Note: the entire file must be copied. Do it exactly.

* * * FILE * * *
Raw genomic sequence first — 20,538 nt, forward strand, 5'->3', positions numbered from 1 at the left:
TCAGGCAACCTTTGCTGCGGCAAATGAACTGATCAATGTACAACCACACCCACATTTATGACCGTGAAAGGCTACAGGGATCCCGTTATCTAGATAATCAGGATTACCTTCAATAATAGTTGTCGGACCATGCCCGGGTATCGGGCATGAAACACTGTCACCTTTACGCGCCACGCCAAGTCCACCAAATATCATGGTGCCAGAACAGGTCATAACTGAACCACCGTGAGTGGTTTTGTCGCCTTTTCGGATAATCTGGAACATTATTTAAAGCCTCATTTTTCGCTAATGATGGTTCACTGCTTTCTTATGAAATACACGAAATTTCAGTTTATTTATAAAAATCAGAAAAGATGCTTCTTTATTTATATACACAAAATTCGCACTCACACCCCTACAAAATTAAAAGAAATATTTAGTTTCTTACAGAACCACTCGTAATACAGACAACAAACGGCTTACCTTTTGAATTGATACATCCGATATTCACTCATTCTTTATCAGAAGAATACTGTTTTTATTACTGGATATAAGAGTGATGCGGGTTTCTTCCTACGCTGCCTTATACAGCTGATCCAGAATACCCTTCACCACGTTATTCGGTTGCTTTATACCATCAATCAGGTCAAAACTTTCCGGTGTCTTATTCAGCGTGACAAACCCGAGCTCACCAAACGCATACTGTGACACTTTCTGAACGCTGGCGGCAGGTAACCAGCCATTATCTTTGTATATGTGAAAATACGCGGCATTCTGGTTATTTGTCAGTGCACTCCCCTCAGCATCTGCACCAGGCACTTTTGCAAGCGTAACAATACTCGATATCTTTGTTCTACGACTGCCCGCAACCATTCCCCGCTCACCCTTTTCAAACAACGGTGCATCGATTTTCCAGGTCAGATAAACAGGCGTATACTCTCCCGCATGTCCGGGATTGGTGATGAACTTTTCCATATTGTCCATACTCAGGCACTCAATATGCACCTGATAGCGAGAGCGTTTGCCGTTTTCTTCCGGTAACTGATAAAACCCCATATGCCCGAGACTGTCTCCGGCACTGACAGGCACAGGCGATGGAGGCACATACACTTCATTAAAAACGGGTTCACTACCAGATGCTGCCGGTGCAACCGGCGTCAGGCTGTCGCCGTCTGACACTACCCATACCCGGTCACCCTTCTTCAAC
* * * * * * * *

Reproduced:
Raw genomic sequence first — 20,538 nt, forward strand, 5'->3', positions numbered from 1 at the left:
TCAGGCAACCTTTGCTGCGGCAAATGAACTGATCAATGTACAACCACACCCACATTTATGACCGTGAAAGGCTACAGGGATCCCGTTATCTAGATAATCAGGATTACCTTCAATAATAGTTGTCGGACCATGCCCGGGTATCGGGCATGAAACACTGTCACCTTTACGCGCCACGCCAAGTCCACCAAATATCATGGTGCCAGAACAGGTCATAACTGAACCACCGTGAGTGGTTTTGTCGCCTTTTCGGATAATCTGGAACATTATTTAAAGCCTCATTTTTCGCTAATGATGGTTCACTGCTTTCTTATGAAATACACGAAATTTCAGTTTATTTATAAAAATCAGAAAAGATGCTTCTTTATTTATATACACAAAATTCGCACTCACACCCCTACAAAATTAAAAGAAATATTTAGTTTCTTACAGAACCACTCGTAATACAGACAACAAACGGCTTACCTTTTGAATTGATACATCCGATATTCACTCATTCTTTATCAGAAGAATACTGTTTTTATTACTGGATATAAGAGTGATGCGGGTTTCTTCCTACGCTGCCTTATACAGCTGATCCAGAATACCCTTCACCACGTTATTCGGTTGCTTTATACCATCAATCAGGTCAAAACTTTCCGGTGTCTTATTCAGCGTGACAAACCCGAGCTCACCAAACGCATACTGTGACACTTTCTGAACGCTGGCGGCAGGTAACCAGCCATTATCTTTGTATATGTGAAAATACGCGGCATTCTGGTTATTTGTCAGTGCACTCCCCTCAGCATCTGCACCAGGCACTTTTGCAAGCGTAACAATACTCGATATCTTTGTTCTACGACTGCCCGCAACCATTCCCCGCTCACCCTTTTCAAACAACGGTGCATCGATTTTCCAGGTCAGATAAACAGGCGTATACTCTCCCGCATGTCCGGGATTGGTGATGAACTTTTCCATATTGTCCATACTCAGGCACTCAATATGCACCTGATAGCGAGAGCGTTTGCCGTTTTCTTCCGGTAACTGATAAAACCCCATATGCCCGAGACTGTCTCCGGCACTGACAGGCACAGGCGATGGAGGCACATACACTTCATTAAAAACGGGTTCACTACCAGATGCTGCCGGTGCAACCGGCGTCAGGCTGTCGCCGTCTGACACTACCCATACCCGGTCACCCTTCTTCAAC